Boy did I get the speech today. I went into the zap room, and the nurse wanted to talk to me about the "gonadal shield" (guess that sounds better than nut cup). She wanted me to know that even though I want a vasectomy, I didn't have one yet and that if my wife were to get pregnant there would be a risk of fetal abnormalities. I said I understood, but I didn't want it. She said OK, she'd note it in my records. Funny they didn't make such a big deal of this BEFORE they got their gonadal shield. Ah, well.

The rest of the evening went well. My parents came over for dinner, and I actually got up and had some dinner (salad) with them. I felt a bit unsettled, but no real nausea or pukage.

Weekend, Aug 23-24th

The weekend went well again. I tell you, I thoroughly enjoyed my homemade pizza Saturday night (and Sunday lunch). The diarrhea's under control, I'm sucking down Kaopectate pretty regularly. Looking forward to the end of this, which is just about in sight.

Day 10, Monday, Aug 25th

I had blood drawn today for a CBC. For those of you who have no idea what that is (as I didn't), it's a "Complete Blood Count," red cell, white cell, etc. I had some pretty good bruising at the stick site, which I usually don't get.

Another good evening. I had some cereal and bread late last night. I'm just being a slug each evening - laying down as soon as I get home, but that approach seems to be working. I'm 2/3 of the way there - only five more days!

Day 11, Tuesday, Aug 26th

Kinda getting boring. Same as yesterday - laid down after the appt, was up about 7pm for a small meal. My bowels aren't completely behaving themselves, but its manageable. The end is in sight.

Day 12, Wednesday, Aug 27th

I had a post-surgical follow-up appointment with the urologist today before my treatment. My main question to him was the ultrasound - was the cancer there and it was just missed, or had it developed since then? His answer was somewhat disturbing. He said that Seminoma was a very slow growing cancer and was definitely there at the time of the ultrasound (back in May). In fact, it may have been there for years! I suppose that's better than a fast growing, aggressive cancer, but it was still unsettling. It did make me glad that I'm getting the radiation done. I had a meeting out of the office yesterday, and decided to splurge with a Wendy's hamburger for lunch. Wrong answer. I was on the toilet three times before my treatment, the last one while at the hospital waiting my turn to get zapped. I think I'll steer clear of the grease for the remainder of this ordeal. I met with the oncologist after today's treatment. It was a rather short meeting, he just asked if I was doing OK. The nurse took my vitals before the meet with the doc, and the only problems are that I've lost about six pounds, and my platelet count from the blood test was slightly low. That explains the bruising from the needle stick, which I've still got.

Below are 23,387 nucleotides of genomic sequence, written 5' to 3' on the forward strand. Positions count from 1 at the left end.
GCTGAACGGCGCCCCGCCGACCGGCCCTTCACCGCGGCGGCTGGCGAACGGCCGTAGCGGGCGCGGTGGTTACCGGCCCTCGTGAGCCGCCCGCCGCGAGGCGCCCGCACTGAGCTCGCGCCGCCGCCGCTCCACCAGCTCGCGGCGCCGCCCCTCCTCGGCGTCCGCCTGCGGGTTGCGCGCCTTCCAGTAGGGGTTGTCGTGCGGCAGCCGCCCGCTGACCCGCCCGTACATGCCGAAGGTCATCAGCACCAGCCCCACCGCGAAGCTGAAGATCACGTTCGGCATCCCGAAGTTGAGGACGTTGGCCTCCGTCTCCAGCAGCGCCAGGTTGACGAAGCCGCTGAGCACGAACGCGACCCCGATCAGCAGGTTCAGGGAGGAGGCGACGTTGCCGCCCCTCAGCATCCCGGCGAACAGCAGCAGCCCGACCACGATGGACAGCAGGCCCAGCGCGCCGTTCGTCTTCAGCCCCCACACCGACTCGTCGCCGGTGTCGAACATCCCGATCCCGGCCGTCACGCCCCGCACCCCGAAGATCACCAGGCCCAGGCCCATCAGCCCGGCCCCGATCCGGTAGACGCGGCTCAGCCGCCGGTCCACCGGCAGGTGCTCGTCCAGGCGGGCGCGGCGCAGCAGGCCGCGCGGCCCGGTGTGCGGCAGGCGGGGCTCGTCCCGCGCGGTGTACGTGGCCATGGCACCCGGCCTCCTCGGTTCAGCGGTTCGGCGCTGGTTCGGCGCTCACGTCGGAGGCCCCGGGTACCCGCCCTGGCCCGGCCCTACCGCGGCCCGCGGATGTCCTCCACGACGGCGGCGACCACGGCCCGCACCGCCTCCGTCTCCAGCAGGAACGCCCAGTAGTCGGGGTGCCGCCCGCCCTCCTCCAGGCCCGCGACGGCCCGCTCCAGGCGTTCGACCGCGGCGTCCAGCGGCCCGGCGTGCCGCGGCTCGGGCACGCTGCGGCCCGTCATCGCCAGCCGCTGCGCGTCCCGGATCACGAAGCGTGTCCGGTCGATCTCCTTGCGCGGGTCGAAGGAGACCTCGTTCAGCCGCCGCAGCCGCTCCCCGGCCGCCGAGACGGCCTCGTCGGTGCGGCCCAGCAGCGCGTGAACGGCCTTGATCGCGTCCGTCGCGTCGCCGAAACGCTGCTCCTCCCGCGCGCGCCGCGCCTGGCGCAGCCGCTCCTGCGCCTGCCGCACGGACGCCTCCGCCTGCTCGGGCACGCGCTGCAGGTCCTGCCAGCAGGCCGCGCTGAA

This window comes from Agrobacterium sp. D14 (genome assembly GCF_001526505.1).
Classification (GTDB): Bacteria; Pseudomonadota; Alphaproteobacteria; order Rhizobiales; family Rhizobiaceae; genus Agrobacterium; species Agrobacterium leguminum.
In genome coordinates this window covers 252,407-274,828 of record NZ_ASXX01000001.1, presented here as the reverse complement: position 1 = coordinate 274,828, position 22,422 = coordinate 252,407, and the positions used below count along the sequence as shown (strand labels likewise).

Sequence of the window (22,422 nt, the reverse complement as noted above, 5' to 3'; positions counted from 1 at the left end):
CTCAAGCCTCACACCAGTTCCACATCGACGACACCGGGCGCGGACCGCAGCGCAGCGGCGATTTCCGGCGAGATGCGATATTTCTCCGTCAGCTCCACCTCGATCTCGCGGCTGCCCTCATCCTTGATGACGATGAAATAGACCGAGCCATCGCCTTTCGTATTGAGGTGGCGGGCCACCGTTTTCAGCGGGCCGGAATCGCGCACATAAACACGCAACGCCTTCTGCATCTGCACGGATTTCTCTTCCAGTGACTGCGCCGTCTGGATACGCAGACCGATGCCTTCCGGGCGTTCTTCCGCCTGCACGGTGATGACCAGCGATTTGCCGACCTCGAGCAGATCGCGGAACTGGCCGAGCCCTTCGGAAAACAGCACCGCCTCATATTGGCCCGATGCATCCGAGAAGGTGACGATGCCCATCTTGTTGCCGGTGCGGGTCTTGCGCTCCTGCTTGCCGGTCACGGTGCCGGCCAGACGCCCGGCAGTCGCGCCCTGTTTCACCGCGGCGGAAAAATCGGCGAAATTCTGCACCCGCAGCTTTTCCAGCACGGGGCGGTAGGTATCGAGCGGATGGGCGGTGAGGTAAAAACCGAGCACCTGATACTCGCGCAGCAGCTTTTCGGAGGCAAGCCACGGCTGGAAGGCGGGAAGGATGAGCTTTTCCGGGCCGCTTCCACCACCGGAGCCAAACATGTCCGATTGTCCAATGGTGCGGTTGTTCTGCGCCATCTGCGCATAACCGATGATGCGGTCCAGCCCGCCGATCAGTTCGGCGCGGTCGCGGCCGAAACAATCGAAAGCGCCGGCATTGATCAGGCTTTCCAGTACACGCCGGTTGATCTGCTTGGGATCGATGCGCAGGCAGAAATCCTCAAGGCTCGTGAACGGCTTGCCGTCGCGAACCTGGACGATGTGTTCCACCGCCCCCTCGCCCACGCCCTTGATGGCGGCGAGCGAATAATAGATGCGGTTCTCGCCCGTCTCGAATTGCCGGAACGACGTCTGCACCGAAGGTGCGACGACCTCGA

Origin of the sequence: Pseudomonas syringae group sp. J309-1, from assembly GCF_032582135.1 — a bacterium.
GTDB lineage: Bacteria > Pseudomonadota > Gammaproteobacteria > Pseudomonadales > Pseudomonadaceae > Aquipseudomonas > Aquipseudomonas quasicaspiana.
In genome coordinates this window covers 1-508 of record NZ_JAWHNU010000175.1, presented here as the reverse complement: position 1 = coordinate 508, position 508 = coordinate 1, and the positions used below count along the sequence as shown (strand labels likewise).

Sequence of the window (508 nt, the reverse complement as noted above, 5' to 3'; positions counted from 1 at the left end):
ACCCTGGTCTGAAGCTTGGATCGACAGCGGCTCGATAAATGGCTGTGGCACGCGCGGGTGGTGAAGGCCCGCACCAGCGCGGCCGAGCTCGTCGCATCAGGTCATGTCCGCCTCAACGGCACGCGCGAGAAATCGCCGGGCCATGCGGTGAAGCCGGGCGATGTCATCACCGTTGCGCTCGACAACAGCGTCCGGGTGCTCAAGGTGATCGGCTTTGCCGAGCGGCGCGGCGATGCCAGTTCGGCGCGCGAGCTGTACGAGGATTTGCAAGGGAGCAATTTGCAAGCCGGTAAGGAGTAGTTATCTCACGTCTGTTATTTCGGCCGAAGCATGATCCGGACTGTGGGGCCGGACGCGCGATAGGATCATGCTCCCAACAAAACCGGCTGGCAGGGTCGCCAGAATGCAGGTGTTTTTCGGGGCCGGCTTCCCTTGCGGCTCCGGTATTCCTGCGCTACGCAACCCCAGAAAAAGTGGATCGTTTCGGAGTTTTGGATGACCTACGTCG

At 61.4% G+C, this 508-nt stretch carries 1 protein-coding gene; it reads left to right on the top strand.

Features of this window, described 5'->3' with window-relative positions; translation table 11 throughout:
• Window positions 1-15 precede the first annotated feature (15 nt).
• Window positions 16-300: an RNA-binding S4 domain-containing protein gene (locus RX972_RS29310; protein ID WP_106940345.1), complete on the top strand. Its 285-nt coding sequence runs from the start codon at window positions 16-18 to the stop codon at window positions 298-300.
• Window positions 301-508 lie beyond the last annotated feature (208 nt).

The evening was pleasantly uneventful again - no puking. I had my customary bowl of cereal at about 7:30, then beat my wife at backgammon.

Day 13, Thursday, Aug 28th

Yet another nondescript night. I planted myself in front of the TV tonight and enjoyed some college football. By halftime I felt good enough to enjoy my regular bowl of cereal, then clean guns. Jorie went to a baseball game and brought me back a sub sandwich, and that went down well. Two more to go.

Day 14, Friday, Aug 29th

Another good evening. Did the same routine - laid down, read, then up for some late cereal.

Labor Day Weekend, Aug 30 - Sept 1

A good weekend. We kept busy - fishing Saturday, church and an afternoon BBQ with the family on Sunday, then actually exercised on Monday. It was my nephew's first birthday, so we walked over to my brother's house and back with eight month old Zach on my back, about three miles total. My lungs were fine, but my legs are sore this morning (Tues). My wife did notice that I'm sporting a bit of a sunburn where I'm getting zapped. And the hair they shaved off for the surgery isn't growing back real well. Hopefully that's not permanent. One last treatment and I can put all this behind me.

Last Day! Tuesday, Sept 2

Another boring evening (just the way I like them). I saw the doctor before the treatment, and he said I was doing well. I'm due to see him in another six weeks (I guess to make sure I don't have a new mutation growing out of my belly). But its over!!!

Epilogue (Sept 10, 1997):

Once that first week was over, I guess the radiation was bearable. It just put me out of commission for a while. It was much better than chemo, from what I've read. I'm glad I only had to do it for three weeks rather than four or five, which I would have had to do if it had spread. I'm slowly getting in shape again, and my spirits are good. Only problem is the lack of hair down there. I've got some stubble, but it's like peach fuzz (not dark), so I guess I'll just wait and see what comes out. I'll probably be blond on one side, brunette on the other.

As a friend told me: 100 years from now they'll say, "You actually RADIATED someone to cure them of cancer? How barbaric." Radiation and chemotherapy are potentially fatal "treatments" that they give just enough of to not kill you.